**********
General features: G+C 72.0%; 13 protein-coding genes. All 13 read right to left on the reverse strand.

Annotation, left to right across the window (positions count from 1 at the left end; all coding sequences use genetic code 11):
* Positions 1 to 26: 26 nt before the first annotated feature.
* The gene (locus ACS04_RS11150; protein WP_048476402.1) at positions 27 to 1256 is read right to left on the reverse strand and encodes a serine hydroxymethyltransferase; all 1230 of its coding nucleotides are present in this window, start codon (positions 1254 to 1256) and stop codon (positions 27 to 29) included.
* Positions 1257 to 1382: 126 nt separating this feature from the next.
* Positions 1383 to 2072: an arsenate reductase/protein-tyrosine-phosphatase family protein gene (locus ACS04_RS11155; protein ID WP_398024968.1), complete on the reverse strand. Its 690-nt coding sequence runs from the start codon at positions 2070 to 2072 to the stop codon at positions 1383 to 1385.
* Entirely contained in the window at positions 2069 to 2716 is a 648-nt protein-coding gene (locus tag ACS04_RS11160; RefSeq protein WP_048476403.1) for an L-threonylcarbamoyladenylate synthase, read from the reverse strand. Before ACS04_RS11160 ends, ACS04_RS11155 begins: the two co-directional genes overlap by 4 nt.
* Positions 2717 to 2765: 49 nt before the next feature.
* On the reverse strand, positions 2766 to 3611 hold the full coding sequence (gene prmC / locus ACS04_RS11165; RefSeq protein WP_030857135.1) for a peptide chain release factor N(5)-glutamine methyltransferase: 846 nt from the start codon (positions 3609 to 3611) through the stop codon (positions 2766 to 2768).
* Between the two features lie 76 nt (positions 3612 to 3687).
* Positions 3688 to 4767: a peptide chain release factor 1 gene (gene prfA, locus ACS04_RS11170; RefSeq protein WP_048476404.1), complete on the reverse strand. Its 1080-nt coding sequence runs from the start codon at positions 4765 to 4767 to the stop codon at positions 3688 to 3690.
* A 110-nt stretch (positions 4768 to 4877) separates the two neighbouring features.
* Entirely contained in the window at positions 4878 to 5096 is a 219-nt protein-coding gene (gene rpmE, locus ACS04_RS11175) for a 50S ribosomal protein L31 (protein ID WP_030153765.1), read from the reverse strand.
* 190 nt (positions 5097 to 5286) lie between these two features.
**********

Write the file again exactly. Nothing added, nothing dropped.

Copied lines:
General features: G+C 72.0%; 13 protein-coding genes. All 13 read right to left on the reverse strand.

Annotation, left to right across the window (positions count from 1 at the left end; all coding sequences use genetic code 11):
* Positions 1 to 26: 26 nt before the first annotated feature.
* The gene (locus ACS04_RS11150; protein WP_048476402.1) at positions 27 to 1256 is read right to left on the reverse strand and encodes a serine hydroxymethyltransferase; all 1230 of its coding nucleotides are present in this window, start codon (positions 1254 to 1256) and stop codon (positions 27 to 29) included.
* Positions 1257 to 1382: 126 nt separating this feature from the next.
* Positions 1383 to 2072: an arsenate reductase/protein-tyrosine-phosphatase family protein gene (locus ACS04_RS11155; protein ID WP_398024968.1), complete on the reverse strand. Its 690-nt coding sequence runs from the start codon at positions 2070 to 2072 to the stop codon at positions 1383 to 1385.
* Entirely contained in the window at positions 2069 to 2716 is a 648-nt protein-coding gene (locus tag ACS04_RS11160; RefSeq protein WP_048476403.1) for an L-threonylcarbamoyladenylate synthase, read from the reverse strand. Before ACS04_RS11160 ends, ACS04_RS11155 begins: the two co-directional genes overlap by 4 nt.
* Positions 2717 to 2765: 49 nt before the next feature.
* On the reverse strand, positions 2766 to 3611 hold the full coding sequence (gene prmC / locus ACS04_RS11165; RefSeq protein WP_030857135.1) for a peptide chain release factor N(5)-glutamine methyltransferase: 846 nt from the start codon (positions 3609 to 3611) through the stop codon (positions 2766 to 2768).
* Between the two features lie 76 nt (positions 3612 to 3687).
* Positions 3688 to 4767: a peptide chain release factor 1 gene (gene prfA, locus ACS04_RS11170; RefSeq protein WP_048476404.1), complete on the reverse strand. Its 1080-nt coding sequence runs from the start codon at positions 4765 to 4767 to the stop codon at positions 3688 to 3690.
* A 110-nt stretch (positions 4768 to 4877) separates the two neighbouring features.
* Entirely contained in the window at positions 4878 to 5096 is a 219-nt protein-coding gene (gene rpmE, locus ACS04_RS11175) for a 50S ribosomal protein L31 (protein ID WP_030153765.1), read from the reverse strand.
* 190 nt (positions 5097 to 5286) lie between these two features.